The history of French wine, spans a period of at least 2600 years dating to the founding of Massalia in the 6th century BC by Phocaeans with the possibility that viticulture existed much earlier. The Romans did much to spread viticulture across the land they knew as Gaul, encouraging the planting of vines in areas that would become the well known wine regions of Bordeaux, Burgundy, Alsace, Champagne, Languedoc, Loire Valley and the Rhone.
Over the course of its history, the French wine industry would be influenced and driven by the commercial interests of the lucrative English market and Dutch traders. The late 20th and early 21st century brought considerable changes marked by a changing global market and competition from other European wine regions such as Italy and Spain as well as emerging New World wine producers such as California, Australia and South America.
French wine is produced all throughout France, in quantities between 50 and 60 million hectolitres per year, or 7–8 billion bottles. Today France is one of the largest wine producers in the world, along with Italian, Spanish, and American wine-producing regions.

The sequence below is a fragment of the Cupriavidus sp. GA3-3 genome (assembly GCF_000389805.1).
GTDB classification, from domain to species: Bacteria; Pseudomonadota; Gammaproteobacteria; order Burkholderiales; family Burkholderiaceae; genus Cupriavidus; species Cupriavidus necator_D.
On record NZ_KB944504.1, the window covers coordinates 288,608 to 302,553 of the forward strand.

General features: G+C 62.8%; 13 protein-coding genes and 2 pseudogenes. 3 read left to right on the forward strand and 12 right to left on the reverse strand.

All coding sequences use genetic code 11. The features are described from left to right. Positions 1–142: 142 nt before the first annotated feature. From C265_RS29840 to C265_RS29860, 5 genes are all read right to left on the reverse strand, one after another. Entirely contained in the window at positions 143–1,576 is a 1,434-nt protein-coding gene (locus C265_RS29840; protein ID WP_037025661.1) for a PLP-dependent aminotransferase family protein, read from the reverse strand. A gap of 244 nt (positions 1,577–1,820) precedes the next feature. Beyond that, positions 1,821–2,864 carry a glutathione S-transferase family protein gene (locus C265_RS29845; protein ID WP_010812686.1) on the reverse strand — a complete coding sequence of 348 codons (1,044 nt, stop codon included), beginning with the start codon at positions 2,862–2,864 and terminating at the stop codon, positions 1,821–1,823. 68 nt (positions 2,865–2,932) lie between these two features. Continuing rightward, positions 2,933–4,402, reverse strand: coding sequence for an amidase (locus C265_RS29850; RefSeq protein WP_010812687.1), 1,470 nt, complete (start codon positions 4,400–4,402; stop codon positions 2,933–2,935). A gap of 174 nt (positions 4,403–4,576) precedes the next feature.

France is the source of many grape varieties (such as Cabernet Sauvignon, Chardonnay, Pinot noir, Sauvignon blanc, Syrah) that are now planted throughout the world, as well as wine-making practices and styles of wine that have been adopted in other producing countries. Although some producers have benefited in recent years from rising prices and increased demand for some of the prestige wines from Burgundy and Bordeaux, the French wine industry has seen a decline in domestic consumption and internationally, it has had to compete with many new world wines.
All common styles of wine – red, rosé, white (dry, semi-sweet and sweet), sparkling and fortified – are produced in France. In most of these styles, the French production ranges from cheap and simple versions to some of the world’s most famous and expensive examples. If there is one thing that most French wines have in common, it is that most styles have developed as wines meant to accompany food, be it a quick baguette, a simple bistro meal, or a full-fledged multi-course menu. Since the French tradition is to serve wine with food, wines have seldom been developed or styled as “bar wines” for drinking on their own, or to impress in tastings when young.